Role of metalloproteinases at the onset of liver development
Article first published online: 28 APR 2008
© 2008 The Authors. Journal compilation © 2008 Japanese Society of Developmental Biologists
Development, Growth & Differentiation
Volume 50, Issue 5, pages 331–338, June 2008
How to Cite
Margagliotti, S., Clotman, F., Pierreux, C. E., Lemoine, P., Rousseau, G. G., Henriet, P. and Lemaigre, F. P. (2008), Role of metalloproteinases at the onset of liver development. Development, Growth & Differentiation, 50: 331–338. doi: 10.1111/j.1440-169X.2008.01031.x
- Issue published online: 28 APR 2008
- Article first published online: 28 APR 2008
- Received 5 December 2007; revised 11 February 2008; accepted 27 February 2008.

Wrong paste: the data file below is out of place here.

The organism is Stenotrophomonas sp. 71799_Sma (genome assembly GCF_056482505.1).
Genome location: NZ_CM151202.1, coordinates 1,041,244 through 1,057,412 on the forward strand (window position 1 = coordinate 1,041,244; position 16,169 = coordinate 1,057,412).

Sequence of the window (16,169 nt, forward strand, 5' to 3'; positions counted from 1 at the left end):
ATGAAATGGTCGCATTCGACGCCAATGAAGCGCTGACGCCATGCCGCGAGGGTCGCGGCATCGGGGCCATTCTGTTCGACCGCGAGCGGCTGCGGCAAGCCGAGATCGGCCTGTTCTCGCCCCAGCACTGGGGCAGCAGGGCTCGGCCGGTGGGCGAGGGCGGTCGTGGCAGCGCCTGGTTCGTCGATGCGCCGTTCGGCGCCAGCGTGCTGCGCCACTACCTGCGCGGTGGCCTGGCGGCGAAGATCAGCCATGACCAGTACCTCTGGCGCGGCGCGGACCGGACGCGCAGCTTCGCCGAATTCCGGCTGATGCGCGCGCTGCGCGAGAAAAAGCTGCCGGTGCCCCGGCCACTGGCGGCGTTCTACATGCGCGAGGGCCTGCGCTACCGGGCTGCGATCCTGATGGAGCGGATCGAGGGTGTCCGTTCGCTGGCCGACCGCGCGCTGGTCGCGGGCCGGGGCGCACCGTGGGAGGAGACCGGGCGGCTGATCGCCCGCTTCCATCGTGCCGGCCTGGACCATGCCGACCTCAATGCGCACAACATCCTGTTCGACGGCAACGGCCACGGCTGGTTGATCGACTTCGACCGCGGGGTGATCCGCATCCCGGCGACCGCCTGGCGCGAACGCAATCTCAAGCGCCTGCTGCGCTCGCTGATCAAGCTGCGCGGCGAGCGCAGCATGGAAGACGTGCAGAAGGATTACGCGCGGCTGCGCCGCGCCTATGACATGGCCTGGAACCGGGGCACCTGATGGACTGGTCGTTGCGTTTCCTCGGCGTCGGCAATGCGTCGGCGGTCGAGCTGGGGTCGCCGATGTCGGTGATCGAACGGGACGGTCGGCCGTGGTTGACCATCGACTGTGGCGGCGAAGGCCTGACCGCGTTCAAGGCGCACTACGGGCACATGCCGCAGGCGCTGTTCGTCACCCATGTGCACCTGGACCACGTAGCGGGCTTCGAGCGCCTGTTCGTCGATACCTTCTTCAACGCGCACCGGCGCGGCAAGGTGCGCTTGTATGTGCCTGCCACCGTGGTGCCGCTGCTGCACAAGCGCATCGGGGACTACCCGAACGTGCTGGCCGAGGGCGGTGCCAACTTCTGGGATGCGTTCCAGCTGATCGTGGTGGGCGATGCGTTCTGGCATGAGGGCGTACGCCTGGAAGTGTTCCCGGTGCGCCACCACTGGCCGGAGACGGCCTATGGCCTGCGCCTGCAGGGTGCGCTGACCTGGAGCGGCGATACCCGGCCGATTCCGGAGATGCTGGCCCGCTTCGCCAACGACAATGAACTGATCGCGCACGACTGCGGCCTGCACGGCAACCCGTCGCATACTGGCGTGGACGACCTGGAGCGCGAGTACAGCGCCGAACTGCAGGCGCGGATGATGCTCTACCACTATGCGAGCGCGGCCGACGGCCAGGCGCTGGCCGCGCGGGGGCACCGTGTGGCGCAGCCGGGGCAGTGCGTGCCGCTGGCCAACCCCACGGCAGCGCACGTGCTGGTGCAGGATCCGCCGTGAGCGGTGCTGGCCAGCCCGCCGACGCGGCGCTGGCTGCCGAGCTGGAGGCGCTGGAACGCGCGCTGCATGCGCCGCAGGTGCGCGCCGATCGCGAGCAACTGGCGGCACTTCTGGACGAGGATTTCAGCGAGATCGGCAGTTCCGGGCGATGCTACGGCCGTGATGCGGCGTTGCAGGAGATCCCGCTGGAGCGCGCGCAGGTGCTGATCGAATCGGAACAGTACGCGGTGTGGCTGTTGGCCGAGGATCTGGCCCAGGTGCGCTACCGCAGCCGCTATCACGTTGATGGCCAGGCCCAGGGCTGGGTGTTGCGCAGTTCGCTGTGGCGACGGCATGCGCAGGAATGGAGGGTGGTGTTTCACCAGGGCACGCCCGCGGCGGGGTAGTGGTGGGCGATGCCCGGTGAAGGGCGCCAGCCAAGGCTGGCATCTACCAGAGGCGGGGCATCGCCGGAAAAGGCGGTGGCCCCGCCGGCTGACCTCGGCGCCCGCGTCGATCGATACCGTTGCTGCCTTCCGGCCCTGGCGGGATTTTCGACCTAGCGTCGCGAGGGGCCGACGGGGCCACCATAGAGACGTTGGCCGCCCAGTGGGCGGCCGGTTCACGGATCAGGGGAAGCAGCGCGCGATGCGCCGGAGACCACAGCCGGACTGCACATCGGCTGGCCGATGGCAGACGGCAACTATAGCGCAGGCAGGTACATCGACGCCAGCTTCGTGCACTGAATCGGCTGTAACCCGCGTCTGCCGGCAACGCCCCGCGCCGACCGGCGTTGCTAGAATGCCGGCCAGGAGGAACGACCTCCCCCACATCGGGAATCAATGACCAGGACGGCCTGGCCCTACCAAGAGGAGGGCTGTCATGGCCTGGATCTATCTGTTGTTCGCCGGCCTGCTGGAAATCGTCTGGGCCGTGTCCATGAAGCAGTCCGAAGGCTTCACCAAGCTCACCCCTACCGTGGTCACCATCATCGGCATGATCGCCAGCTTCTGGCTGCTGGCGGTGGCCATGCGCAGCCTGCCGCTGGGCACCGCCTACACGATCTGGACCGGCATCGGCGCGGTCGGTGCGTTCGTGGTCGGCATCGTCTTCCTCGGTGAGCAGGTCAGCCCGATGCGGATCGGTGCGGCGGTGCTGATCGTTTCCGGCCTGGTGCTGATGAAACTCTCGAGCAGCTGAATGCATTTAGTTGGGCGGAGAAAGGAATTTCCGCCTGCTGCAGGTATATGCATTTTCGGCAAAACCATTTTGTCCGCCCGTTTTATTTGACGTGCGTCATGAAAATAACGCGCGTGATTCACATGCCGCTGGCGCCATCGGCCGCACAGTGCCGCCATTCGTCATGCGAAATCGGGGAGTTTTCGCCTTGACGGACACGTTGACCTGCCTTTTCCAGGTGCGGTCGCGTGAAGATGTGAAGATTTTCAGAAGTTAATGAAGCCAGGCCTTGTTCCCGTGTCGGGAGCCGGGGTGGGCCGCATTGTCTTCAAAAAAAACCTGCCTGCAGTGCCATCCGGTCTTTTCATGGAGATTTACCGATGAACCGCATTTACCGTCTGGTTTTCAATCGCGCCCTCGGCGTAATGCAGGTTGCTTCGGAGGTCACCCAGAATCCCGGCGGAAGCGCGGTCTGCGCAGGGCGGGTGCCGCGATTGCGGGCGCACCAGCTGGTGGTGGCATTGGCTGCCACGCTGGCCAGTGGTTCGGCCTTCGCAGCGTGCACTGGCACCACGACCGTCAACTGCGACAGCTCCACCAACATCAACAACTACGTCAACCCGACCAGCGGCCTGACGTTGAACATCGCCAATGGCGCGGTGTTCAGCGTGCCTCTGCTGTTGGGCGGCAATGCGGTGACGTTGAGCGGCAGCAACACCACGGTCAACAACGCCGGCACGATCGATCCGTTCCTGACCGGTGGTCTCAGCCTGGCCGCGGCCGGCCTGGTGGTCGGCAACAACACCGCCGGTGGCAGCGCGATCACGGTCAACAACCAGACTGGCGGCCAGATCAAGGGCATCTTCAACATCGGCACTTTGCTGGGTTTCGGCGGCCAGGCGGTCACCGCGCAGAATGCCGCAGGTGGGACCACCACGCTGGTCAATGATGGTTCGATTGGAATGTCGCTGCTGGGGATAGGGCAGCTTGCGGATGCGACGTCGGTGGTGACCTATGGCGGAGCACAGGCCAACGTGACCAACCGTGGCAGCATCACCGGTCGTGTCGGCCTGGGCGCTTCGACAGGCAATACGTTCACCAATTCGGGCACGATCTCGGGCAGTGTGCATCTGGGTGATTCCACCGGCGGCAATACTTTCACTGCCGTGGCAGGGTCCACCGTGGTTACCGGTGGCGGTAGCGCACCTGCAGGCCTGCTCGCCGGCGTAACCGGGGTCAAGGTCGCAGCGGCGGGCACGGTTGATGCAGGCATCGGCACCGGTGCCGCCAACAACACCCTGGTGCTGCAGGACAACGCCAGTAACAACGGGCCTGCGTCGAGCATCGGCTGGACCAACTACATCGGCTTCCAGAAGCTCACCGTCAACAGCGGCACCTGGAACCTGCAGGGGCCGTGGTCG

- hepatoblast migration;
- liver development;
- matrix metalloproteinases
At the onset of liver development, the hepatic precursor cells, namely, the hepatoblasts, derive from the ventral foregut endoderm and form a bud surrounded by a basement membrane (BM). To initiate liver growth, the hepatoblasts migrate across the BM and invade the neighboring septum transversum mesenchyme. In the present study, carried out in the mouse embryo, we searched for effectors involved in this process and we examined the role of matrix metalloproteinases (MMPs). We found expression of a broad range of MMPs, among which MMP-2 was predominantly expressed in the septum transversum and MMP-14 in the hepatoblasts. Using a new liver explant culture system we showed that inhibition of MMP activity represses migration of the hepatoblasts. We conclude that MMPs are required to initiate expansion of the liver during development and that our culture system provides a new model to study hepatoblast migration.